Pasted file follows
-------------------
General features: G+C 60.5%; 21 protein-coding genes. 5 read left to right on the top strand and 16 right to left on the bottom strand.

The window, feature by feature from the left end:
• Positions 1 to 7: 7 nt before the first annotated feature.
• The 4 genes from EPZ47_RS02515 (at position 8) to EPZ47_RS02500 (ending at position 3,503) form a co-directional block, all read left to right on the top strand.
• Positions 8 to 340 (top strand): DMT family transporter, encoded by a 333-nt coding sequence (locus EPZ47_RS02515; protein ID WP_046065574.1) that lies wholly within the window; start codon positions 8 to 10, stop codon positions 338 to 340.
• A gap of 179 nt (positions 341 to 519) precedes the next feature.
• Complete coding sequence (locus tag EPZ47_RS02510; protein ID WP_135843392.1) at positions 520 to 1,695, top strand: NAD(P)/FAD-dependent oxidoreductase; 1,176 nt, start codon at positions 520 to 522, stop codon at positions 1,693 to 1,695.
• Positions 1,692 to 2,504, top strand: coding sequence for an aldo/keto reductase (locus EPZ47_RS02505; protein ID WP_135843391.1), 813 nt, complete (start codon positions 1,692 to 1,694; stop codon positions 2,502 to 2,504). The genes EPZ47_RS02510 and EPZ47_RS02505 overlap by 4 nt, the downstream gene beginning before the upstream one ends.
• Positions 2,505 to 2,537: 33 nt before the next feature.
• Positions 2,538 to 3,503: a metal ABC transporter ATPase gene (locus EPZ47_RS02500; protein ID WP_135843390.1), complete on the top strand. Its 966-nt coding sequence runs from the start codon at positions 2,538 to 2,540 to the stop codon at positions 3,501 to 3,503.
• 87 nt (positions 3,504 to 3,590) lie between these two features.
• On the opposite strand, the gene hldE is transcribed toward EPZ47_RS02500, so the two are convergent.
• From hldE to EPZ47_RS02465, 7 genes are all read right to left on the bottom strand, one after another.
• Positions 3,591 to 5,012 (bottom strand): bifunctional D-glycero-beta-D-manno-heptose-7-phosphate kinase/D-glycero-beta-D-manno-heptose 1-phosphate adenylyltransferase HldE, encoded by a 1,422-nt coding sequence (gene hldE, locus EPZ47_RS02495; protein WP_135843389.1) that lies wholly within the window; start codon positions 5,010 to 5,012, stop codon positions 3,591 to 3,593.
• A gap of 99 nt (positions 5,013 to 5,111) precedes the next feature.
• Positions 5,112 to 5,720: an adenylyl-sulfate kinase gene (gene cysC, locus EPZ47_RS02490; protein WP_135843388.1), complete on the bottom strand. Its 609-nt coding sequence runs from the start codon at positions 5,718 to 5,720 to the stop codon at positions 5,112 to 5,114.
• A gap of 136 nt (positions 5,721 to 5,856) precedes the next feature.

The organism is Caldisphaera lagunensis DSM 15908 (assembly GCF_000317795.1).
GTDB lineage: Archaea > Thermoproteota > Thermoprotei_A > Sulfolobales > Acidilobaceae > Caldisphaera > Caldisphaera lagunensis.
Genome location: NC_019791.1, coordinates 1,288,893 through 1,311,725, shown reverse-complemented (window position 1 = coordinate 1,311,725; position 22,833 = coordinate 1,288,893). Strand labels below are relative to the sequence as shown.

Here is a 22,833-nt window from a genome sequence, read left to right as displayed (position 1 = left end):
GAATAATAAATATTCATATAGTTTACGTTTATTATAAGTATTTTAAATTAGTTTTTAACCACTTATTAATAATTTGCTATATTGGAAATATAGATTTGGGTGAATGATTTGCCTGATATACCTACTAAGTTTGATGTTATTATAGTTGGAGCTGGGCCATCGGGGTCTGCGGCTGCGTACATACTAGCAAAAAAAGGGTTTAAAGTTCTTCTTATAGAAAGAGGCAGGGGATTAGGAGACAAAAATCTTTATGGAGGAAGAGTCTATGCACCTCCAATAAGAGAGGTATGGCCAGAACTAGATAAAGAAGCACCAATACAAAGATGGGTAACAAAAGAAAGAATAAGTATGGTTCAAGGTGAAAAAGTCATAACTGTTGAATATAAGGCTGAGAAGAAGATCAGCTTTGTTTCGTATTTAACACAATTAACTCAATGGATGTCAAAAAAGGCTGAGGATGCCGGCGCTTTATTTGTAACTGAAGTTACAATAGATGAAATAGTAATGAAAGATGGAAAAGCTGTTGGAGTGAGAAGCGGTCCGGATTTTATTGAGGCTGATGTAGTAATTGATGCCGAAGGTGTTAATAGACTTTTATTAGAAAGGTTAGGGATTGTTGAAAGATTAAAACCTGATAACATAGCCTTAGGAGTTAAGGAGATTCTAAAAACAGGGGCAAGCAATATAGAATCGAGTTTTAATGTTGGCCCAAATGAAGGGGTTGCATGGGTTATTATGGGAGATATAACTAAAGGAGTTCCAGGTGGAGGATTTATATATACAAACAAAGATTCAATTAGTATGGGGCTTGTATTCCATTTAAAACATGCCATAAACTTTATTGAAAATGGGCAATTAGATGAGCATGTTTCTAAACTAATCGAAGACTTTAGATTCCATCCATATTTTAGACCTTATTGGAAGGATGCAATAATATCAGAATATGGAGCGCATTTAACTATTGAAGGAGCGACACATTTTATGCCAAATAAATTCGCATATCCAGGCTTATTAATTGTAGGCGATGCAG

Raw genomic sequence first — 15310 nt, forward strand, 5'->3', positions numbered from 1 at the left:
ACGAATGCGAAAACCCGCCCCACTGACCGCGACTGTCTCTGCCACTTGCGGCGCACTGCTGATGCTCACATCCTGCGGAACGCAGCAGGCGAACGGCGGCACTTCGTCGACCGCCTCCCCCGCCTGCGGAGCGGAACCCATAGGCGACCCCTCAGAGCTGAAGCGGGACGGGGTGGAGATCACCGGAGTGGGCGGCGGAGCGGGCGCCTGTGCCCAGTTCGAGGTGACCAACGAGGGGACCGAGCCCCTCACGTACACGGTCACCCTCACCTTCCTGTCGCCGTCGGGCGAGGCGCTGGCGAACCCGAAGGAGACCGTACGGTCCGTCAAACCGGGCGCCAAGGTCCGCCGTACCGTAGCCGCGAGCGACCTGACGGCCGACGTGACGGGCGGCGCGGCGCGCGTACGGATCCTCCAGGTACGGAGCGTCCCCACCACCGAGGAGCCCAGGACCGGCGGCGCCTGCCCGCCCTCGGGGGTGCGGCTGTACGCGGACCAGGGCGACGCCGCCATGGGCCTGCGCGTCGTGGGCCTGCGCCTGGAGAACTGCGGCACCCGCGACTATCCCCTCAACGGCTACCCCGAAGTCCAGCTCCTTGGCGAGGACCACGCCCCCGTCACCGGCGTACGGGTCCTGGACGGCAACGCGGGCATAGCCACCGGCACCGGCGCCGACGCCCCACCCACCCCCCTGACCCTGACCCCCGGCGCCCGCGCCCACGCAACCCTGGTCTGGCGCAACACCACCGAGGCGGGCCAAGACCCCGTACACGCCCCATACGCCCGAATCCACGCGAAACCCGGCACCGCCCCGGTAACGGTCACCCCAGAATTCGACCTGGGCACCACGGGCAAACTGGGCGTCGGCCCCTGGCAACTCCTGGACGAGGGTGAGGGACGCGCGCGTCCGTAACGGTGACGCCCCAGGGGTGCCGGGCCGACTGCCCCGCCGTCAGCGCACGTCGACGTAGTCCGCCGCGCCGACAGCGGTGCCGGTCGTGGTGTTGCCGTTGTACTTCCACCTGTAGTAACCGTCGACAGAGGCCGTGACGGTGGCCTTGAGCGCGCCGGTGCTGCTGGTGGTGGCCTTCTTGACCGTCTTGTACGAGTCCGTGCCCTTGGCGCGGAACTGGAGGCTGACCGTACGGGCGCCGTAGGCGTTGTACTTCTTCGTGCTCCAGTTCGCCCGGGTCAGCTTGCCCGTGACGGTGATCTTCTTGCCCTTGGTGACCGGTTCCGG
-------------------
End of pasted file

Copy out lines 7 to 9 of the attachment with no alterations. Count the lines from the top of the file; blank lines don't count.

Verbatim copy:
• Complete coding sequence (locus tag EPZ47_RS02510; protein ID WP_135843392.1) at positions 520 to 1,695, top strand: NAD(P)/FAD-dependent oxidoreductase; 1,176 nt, start codon at positions 520 to 522, stop codon at positions 1,693 to 1,695.
• Positions 1,692 to 2,504, top strand: coding sequence for an aldo/keto reductase (locus EPZ47_RS02505; protein ID WP_135843391.1), 813 nt, complete (start codon positions 1,692 to 1,694; stop codon positions 2,502 to 2,504). The genes EPZ47_RS02510 and EPZ47_RS02505 overlap by 4 nt, the downstream gene beginning before the upstream one ends.
• Positions 2,505 to 2,537: 33 nt before the next feature.